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PLoS Genet. 2019 Feb 5;15(2):e1007962. doi: 10.1371/journal.pgen.1007962. eCollection 2019 Feb.

Nr2f-dependent allocation of ventricular cardiomyocyte and pharyngeal muscle progenitors.

Author information

1
Division of Molecular Cardiovascular Biology, Cincinnati Children's Hospital Medical Center, Cincinnati, OH, United States of America.
2
Molecular and Developmental Biology Graduate Program, University of Cincinnati College of Medicine, Cincinnati, OH, United States of America.
3
Master's Program in Genetics, Department of Life Sciences, Université Paris Diderot, Paris, France.
4
Molecular Genetics and Human Genetics Graduate Program, University of Cincinnati College of Medicine, Cincinnati, OH, United States of America.
5
Molecular and Developmental Biology Master's Program, University of Cincinnati College of Medicine, Cincinnati, OH, United States of America.
6
Eli and Edythe Broad Center for Regenerative Medicine and Stem Cell Research, University of Southern California, Los Angeles, CA, United States of America.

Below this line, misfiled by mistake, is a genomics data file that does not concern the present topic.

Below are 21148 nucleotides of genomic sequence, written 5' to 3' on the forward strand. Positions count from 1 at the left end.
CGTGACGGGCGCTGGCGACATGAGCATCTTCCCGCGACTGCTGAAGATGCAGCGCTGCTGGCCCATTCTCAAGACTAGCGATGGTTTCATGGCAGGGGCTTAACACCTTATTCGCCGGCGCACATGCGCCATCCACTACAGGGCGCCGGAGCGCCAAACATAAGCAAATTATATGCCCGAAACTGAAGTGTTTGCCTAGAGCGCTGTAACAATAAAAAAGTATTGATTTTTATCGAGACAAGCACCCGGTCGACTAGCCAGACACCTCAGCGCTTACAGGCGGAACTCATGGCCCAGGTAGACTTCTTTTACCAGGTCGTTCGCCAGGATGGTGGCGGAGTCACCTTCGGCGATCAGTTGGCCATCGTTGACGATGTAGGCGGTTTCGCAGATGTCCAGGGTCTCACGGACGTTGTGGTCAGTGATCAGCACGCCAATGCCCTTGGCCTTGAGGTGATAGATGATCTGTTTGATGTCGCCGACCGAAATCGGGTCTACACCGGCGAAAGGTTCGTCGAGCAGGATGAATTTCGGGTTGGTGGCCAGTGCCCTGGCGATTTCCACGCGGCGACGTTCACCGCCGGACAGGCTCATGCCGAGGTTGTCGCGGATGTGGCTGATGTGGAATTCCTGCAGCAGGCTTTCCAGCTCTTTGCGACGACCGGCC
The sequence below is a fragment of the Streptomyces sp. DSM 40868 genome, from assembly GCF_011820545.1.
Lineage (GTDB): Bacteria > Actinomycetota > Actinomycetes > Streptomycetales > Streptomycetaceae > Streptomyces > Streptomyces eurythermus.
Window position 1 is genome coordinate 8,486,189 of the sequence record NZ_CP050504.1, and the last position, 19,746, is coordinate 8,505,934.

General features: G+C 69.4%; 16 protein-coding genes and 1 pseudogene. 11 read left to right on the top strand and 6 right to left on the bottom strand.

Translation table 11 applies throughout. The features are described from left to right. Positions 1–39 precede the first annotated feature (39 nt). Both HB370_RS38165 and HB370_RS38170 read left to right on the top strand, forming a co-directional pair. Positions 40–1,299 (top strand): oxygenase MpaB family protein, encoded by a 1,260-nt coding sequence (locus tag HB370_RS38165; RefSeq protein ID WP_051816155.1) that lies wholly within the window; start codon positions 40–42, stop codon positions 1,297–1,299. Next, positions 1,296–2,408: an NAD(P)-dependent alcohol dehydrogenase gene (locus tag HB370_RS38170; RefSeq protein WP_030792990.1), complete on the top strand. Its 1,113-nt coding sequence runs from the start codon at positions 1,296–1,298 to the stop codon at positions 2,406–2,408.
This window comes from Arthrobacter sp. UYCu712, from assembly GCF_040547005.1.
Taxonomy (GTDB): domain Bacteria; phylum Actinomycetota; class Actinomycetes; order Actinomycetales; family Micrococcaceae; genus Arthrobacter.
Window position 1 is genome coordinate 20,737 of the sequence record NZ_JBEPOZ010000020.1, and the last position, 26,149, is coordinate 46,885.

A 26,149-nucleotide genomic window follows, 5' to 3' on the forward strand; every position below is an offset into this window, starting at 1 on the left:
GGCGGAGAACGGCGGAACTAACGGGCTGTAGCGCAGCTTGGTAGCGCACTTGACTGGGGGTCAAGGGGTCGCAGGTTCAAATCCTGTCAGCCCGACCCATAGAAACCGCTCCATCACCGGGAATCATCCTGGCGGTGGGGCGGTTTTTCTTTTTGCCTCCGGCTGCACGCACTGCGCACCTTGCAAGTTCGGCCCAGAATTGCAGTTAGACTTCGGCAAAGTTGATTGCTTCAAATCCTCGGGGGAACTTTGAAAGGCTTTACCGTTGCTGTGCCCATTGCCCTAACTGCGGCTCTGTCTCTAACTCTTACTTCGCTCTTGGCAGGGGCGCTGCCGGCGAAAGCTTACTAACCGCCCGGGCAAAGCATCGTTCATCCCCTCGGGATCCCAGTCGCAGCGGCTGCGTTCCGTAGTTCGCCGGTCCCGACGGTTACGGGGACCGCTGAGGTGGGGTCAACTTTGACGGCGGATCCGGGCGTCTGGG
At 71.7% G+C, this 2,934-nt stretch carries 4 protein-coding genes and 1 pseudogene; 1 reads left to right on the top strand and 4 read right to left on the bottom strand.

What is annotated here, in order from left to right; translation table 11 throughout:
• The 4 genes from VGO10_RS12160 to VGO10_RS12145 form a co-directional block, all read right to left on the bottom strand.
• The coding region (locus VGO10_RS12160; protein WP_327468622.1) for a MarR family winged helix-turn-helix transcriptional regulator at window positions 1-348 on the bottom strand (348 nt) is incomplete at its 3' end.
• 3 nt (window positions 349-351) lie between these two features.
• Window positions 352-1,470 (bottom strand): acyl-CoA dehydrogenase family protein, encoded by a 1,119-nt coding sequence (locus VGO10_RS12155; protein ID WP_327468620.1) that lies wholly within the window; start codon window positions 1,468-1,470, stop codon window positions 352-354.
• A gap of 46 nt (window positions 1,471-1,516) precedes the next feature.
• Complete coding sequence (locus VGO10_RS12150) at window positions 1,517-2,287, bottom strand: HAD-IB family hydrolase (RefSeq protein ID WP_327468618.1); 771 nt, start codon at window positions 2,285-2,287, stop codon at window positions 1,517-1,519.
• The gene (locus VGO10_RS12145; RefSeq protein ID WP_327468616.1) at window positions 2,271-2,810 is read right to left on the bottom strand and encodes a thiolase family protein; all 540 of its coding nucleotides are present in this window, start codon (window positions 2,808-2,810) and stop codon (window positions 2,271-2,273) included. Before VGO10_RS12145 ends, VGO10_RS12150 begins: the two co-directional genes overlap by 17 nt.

7
Department of Pediatrics, University of Cincinnati College of Medicine, Cincinnati, OH, United States of America.

Abstract

Multiple syndromes share congenital heart and craniofacial muscle defects, indicating there is an intimate relationship between the adjacent cardiac and pharyngeal muscle (PM) progenitor fields. However, mechanisms that direct antagonistic lineage decisions of the cardiac and PM progenitors within the anterior mesoderm of vertebrates are not understood. Here, we identify that retinoic acid (RA) signaling directly promotes the expression of the transcription factor Nr2f1a within the anterior lateral plate mesoderm. Using zebrafish nr2f1a and nr2f2 mutants, we find that Nr2f1a and Nr2f2 have redundant requirements restricting ventricular cardiomyocyte (CM) number and promoting development of the posterior PMs. Cre-mediated genetic lineage tracing in nr2f1a; nr2f2 double mutants reveals that tcf21+ progenitor cells, which can give rise to ventricular CMs and PM, more frequently become ventricular CMs potentially at the expense of posterior PMs in nr2f1a; nr2f2 mutants. Our studies reveal insights into the molecular etiology that may underlie developmental syndromes that share heart, neck and facial defects as well as the phenotypic variability of congenital heart defects associated with NR2F mutations in humans.

PMID:
30721228
DOI:
10.1371/journal.pgen.1007962
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